“Why you still standing there?” he asked gruffly, turning his palms up. “Time’s a-wasting. Pick up any parts you need and get moving.”

Parnell held his breath, wanting to protest, but not able to bring himself to do it.

“Look,” Greg said, bringing his voice down a notch. “We’ll discuss getting your van fixed on Monday. Maybe I can get Todd to do a jerry rig and dump some Freon into the loop. That should at least get you through next week. Weatherman says we should be back into the lower 90’s by Wednesday, so that should be some relief.”

The plumber pursed his lips, muttered a defeated, “Okay,” and lumbered out toward the parking lot.

Marvel is Pimp Slapping DC at the Box Office: A Fan’s Perspective



Yeah, I know that to kick sand into the eye of the old gods is utter blasphemy. For that, I may burn in comic book Hades, but at least I’ll die holding onto my beliefs.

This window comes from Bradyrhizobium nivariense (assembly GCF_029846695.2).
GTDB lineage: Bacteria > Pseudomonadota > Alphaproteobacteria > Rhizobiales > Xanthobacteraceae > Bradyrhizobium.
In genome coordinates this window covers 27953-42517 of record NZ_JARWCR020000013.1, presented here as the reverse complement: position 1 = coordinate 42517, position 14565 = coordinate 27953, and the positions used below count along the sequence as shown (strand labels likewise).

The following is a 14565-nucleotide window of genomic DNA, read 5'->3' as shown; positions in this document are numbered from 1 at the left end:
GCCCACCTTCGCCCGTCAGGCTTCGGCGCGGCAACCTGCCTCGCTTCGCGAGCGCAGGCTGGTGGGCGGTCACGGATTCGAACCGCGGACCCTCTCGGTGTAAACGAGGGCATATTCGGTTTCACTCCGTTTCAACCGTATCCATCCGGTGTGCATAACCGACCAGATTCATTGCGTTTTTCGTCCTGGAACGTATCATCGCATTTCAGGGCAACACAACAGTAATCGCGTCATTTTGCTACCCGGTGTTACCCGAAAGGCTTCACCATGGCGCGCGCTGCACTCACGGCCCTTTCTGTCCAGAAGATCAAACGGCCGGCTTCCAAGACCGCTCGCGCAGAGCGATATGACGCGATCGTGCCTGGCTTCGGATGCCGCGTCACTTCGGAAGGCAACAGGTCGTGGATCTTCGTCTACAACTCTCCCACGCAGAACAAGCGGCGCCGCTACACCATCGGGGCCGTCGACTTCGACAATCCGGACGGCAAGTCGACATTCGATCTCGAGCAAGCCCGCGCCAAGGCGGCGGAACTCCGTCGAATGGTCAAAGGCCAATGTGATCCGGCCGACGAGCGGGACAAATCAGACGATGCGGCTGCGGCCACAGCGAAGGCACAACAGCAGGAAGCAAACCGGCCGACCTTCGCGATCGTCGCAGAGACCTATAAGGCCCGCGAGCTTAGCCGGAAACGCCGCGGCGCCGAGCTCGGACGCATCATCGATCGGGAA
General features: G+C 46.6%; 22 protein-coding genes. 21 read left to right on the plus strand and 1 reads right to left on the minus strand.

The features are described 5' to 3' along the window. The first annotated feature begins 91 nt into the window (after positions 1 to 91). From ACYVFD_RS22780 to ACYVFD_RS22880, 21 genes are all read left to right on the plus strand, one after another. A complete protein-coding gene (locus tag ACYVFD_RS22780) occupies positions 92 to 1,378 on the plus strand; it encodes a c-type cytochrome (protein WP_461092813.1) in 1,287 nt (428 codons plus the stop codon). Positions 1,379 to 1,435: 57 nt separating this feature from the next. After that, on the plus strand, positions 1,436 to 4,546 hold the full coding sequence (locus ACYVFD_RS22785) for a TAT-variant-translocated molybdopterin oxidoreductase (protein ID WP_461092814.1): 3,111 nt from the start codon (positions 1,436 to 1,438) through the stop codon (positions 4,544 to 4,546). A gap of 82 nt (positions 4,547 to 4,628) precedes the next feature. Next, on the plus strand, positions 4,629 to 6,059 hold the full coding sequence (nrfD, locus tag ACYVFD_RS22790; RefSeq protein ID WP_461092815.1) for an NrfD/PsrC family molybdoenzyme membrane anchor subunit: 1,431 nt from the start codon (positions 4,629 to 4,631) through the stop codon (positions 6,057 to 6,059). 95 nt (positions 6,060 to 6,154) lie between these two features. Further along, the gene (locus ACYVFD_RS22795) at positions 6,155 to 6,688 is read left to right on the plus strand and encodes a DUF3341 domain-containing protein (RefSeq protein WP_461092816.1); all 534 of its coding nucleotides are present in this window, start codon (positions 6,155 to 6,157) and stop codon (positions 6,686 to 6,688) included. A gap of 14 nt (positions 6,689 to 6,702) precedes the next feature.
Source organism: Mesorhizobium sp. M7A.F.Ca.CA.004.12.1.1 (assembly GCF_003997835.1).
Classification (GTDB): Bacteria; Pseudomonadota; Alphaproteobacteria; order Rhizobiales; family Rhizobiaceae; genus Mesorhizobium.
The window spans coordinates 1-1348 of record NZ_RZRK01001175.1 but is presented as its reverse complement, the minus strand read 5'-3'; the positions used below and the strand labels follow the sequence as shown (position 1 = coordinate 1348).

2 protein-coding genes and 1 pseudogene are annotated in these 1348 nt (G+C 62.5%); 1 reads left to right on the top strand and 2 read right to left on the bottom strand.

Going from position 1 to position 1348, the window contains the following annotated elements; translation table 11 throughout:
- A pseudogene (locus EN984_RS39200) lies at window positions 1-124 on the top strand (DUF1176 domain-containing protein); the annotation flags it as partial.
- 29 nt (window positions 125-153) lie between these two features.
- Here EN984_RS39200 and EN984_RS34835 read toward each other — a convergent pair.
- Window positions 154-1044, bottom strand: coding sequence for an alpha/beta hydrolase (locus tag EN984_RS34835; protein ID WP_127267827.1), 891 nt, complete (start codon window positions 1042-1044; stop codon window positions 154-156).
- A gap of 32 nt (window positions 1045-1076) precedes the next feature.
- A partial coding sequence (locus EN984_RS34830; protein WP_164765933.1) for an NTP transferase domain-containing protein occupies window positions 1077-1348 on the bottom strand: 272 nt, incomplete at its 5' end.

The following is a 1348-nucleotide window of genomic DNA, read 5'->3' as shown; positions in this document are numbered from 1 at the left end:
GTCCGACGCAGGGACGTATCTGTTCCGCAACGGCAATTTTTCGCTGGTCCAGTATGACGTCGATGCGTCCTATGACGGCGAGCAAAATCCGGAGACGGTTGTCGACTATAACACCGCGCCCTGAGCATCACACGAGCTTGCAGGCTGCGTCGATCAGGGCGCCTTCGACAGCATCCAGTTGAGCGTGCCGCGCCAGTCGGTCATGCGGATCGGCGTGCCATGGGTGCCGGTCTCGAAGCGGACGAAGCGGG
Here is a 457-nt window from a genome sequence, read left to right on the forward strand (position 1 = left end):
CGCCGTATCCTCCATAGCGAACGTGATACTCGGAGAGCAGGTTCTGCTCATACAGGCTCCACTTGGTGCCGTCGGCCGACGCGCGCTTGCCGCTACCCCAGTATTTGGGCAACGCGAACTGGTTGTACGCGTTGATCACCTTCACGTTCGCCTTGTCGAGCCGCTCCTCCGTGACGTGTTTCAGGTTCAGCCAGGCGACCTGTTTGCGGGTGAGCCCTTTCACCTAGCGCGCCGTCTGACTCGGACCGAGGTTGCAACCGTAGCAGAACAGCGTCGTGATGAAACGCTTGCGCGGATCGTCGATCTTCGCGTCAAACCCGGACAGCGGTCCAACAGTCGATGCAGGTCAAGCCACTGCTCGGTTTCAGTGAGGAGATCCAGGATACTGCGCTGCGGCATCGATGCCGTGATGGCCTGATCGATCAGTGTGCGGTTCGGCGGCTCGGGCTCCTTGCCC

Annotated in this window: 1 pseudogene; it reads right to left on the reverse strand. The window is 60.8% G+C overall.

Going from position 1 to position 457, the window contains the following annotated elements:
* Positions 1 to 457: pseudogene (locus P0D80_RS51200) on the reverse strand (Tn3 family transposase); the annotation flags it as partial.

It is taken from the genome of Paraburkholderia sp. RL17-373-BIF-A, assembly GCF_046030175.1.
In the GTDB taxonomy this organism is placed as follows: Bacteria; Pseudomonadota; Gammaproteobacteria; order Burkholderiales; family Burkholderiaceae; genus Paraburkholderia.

Marvel is DUSTING its rival, DC, at the box office. But then, this should be no big surprise, since Stan Lee and his merry band of comic creators have been doing it on the printed page for decades!

I, like most folks my age, grew up reading comic books like biblical scholars read the Word. For my buddies and I, comics were the currency of our young existence. We traded them, we drew characters from them, and hell, we even BELIEVED them to a certain degree!

However, just as I eventually grew to realize that McDonalds’ burgers were not as tasty as I thought they were (to their credit, Ray Kroc once stated they were more a real estate empire than a burger joint), I understood Marvel was the superior product.